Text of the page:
Diplomatic war erupts after Bolivian senator flees to Brazil

Officials in La Paz launch inquiry as dissident leaves country with the aid of Brazilian embassy

Matt Sandy
Wednesday 28 August 2013 08:02
Brazilian Foreign Minister Antonio Patriota
Brazilian Foreign Minister Antonio Patriota

The Bolivian government is demanding answers after a Brazilian diplomat engineered the “serious surreptitious exit” of a Bolivian opposition senator accused of corruption.

La Paz has called on Brazilian officials to explain how right-wing politician Roger Pinto was helped to flee from Bolivia to Brazil without the official permission of either country.

Mr Pinto entered Brazilian territory over the weekend after spending more than a year at the Brazilian embassy in La Paz, having been granted asylum. He had been sentenced to 12 months in prison by the Bolivian government over allegations of corruption, but claims he is being politically persecuted for his opposition to president Evo Morales, whose government he accuses of being corrupt. According to the Bolivian government, Mr Pinto faces 14 charges, which include libel and slander.

Mr Pinto is believed to have fled to Brazil in an embassy car on 23 August accompanied by a convoy of Brazilian marines. The convoy reached the city of Corumbá in the Brazilian south-west state of Mato Grosso do Sul after travelling for 22 hours.

The episode has claimed one professional scalp – that of Brazil’s foreign minister Antonio de Aguiar Patriota, 59, who handed in his resignation on Monday after the Brazilian chargé d’affaires in La Paz, Eduardo Saboia, admitted responsibility for the operation. He said Mr Pinto, who was holed up in the Brazilian embassy in La Paz for 15 months, had been depressed and expressed suicidal thoughts.

“I chose life. I chose to protect a person, a persecuted politician, like President Dilma was persecuted,” Mr Saboia told the Globo television channel, referring to President Dilma Rousseff’s detention during the dictatorship in Brazil, when she was part of a Marxist guerrilla movement.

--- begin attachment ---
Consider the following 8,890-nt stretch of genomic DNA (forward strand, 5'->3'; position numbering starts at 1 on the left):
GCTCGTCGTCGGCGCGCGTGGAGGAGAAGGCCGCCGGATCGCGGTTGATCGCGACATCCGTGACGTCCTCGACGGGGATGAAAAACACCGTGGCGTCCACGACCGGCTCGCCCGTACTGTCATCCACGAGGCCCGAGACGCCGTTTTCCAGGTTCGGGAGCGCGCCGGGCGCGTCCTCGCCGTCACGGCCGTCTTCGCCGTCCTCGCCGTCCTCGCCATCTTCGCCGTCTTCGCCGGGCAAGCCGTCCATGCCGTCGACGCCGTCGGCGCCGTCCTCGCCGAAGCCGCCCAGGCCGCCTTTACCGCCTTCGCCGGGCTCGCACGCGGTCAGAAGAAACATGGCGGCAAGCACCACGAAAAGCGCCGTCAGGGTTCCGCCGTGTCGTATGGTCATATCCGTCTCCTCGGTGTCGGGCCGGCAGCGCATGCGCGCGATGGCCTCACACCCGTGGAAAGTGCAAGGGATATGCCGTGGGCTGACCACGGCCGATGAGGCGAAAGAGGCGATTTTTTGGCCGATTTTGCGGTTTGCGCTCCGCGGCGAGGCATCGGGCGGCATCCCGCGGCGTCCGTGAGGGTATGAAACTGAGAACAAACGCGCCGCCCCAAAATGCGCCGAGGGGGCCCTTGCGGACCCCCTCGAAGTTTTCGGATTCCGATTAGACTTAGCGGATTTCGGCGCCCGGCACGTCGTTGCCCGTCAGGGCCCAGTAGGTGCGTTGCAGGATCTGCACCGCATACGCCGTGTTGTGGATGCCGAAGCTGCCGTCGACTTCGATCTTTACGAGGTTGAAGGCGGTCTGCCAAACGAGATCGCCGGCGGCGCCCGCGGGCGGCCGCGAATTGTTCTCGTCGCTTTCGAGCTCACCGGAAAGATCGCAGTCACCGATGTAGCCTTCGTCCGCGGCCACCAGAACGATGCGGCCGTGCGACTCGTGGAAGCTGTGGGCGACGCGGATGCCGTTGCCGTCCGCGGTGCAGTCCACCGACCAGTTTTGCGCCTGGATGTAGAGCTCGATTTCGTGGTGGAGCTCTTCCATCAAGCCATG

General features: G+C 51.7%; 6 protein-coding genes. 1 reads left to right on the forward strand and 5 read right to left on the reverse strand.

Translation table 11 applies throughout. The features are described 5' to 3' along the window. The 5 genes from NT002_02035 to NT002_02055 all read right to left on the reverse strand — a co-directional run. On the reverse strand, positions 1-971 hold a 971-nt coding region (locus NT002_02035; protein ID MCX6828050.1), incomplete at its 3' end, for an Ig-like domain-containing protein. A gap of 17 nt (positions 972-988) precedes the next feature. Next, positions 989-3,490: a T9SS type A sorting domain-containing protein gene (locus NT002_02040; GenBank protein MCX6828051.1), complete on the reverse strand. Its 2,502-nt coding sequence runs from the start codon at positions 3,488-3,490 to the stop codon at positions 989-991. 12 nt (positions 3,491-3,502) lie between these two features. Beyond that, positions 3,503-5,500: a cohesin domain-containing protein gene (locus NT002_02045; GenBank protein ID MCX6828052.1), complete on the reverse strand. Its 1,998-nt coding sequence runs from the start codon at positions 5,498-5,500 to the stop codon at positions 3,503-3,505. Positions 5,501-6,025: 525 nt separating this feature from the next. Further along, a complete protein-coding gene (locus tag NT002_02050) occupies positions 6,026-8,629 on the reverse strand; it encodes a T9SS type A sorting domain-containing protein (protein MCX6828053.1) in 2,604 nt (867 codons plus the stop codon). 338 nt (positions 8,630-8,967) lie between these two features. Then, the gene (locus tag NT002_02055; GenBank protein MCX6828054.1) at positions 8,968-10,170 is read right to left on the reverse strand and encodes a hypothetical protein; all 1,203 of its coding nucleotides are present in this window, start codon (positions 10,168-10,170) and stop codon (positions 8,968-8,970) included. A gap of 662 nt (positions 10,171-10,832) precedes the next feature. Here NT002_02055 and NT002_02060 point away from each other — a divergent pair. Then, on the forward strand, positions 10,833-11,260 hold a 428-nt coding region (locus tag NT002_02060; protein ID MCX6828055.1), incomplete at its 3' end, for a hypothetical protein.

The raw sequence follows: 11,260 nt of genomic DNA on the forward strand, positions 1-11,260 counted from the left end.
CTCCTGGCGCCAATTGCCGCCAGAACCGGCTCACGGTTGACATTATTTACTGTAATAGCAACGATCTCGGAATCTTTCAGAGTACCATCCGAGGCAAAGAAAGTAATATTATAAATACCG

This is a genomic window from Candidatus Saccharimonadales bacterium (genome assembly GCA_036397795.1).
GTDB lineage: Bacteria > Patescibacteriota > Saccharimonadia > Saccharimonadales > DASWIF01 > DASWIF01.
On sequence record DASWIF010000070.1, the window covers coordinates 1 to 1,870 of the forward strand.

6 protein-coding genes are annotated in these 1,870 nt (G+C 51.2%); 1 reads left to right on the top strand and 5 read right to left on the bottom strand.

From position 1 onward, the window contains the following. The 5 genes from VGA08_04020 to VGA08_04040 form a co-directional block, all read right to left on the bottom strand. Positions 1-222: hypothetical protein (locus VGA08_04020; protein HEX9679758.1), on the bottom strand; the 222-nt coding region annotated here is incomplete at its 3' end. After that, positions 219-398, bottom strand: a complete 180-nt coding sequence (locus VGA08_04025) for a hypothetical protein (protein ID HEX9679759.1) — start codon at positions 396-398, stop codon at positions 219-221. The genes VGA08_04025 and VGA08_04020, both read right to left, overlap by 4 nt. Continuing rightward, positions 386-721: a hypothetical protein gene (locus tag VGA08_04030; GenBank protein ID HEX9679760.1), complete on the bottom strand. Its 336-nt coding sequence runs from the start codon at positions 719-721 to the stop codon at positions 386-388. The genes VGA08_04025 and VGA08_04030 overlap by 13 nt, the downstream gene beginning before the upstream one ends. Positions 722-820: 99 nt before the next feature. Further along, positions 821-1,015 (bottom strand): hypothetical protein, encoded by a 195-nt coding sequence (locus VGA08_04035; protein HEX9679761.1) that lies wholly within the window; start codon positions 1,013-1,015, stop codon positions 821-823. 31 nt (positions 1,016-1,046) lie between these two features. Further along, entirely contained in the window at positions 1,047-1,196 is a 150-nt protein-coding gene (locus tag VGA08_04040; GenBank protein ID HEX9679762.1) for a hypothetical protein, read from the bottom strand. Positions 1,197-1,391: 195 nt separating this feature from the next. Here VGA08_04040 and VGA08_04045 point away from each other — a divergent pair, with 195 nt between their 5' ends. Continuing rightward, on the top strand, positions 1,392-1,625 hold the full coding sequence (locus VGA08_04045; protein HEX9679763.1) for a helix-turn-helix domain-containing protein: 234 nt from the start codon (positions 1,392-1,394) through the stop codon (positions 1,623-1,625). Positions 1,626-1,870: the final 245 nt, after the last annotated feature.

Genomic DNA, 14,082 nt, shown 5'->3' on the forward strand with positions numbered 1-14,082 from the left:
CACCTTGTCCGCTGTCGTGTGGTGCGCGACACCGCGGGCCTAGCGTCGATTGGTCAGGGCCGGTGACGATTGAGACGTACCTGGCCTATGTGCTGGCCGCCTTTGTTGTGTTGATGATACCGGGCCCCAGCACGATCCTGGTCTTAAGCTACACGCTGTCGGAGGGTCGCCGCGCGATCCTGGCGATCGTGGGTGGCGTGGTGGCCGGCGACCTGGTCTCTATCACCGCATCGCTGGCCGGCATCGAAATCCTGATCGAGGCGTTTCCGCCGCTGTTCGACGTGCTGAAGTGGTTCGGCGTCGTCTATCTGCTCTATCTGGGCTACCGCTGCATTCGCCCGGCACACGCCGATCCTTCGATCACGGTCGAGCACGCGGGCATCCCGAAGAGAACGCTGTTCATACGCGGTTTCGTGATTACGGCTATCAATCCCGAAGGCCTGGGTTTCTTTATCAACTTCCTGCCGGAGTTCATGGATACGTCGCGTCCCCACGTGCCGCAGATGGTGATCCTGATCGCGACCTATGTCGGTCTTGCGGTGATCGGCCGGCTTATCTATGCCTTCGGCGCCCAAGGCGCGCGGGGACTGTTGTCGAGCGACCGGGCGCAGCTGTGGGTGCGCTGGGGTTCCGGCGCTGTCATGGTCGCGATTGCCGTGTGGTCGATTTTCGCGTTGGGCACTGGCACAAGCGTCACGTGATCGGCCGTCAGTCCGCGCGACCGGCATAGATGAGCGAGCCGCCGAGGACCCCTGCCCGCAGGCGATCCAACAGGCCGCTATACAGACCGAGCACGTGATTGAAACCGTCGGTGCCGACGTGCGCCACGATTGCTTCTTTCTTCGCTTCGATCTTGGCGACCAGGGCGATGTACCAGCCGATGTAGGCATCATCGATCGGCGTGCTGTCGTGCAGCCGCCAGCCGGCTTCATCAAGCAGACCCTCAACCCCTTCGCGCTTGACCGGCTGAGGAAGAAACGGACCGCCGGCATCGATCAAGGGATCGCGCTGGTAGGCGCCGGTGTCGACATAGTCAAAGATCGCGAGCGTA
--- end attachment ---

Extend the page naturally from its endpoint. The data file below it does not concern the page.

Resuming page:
In an interview with the news magazine show Fantastico, Mr Saboia said he helped Mr Pinto as there was an “imminent risk to the life and dignity of the senator. There was a continued, chronic violation of human rights because there was no prospect of departure, there was no ongoing negotiation and there was a problem of depression that was worsening,” Mr Saboia said.

“We had to call a doctor and he started talking about suicide, saying repeatedly that he wanted us there and his lawyers also said this.”

Mr Pinto is now believed to be in Brasilia, where he was photographed on Sunday at the home of lawyer Fernando Tiburcio Peña. Speaking today, Mr Saboia told Estado de Sao Paulo that it was his decision alone to help Mr Pinto. When asked if he expects to be punished for his action, he said: “I surrender to God. I’ve received a lot of support from colleagues.”

David Choquehuanca, Bolivian foreign minister, suggested that national and international agreements had been breached by the episode.

He expressed his “deep concern about the violation of the principle of reciprocity and comity” by Mr Pinto’s escape. “There are several versions, several claims in several media,” he said.

“We need to explain formally; the Bolivian community, the international community needs to know how these incidents have happened as they have violated international standards.”

Political commentators said the episode was viewed as a “disaster” by Ms Rousseff’s government. According to the political blog in O Globo newspaper, Panorama Politico, the two governments had agreed seven months ago Mr Pinto would travel to Brazil, but the Bolivian government would not guarantee his safety as he travelled from La Paz. The official position in Brazil was that Mr Pinto’s journey should be made above board.

A Brazilian government aide told O Globo the risk of the covert operation had been “immense”. “Imagine what would have happened if the convoy was attacked in the middle of the road and the senator escaped or was kidnapped,” the aide said.

In spite of the embarrassment, both sides appear to be taking steps to limit any diplomatic damage. A commission has been set up in Brazil to investigate the incident, and Juan Ramon Quintana, minister of the Bolivian presidency, said: “The case of Roger Pinto is like any other citizen. It does not affect the relationship between Brazil and Bolivia, which is a long-term bilateral relationship.”

Break for the border: The key players

Antonio Patriota

He served as Foreign Minister under Dilma Rousseff. She was said to be “dissatisfied” by his response to the detention of David Miranda in Britain this month, as well as by the Pinto scandal.

Dilma Rousseff

Brazil’s President rode into office in 2011 on a wave of support amid prosperity. But during July’s protests against corruption, her approval ratings dived by 30 per cent.

Eduardo Saboia

The Brazilian diplomat based in Bolivia who took responsibility for organising Mr Pinto’s escape. He claims he tried to negotiate Mr Pinto’s safe passage to Brazil during two trips to Brasilia.

Luiz Alberto Figueiredo

The UN ambassador, who was the chief negotiator for the Rio +20 summit last year, will become Brazil’s new Foreign Minister in place of Mr Patriota. Figueiredo’s first official engagement will be with the Union of South American Nations.

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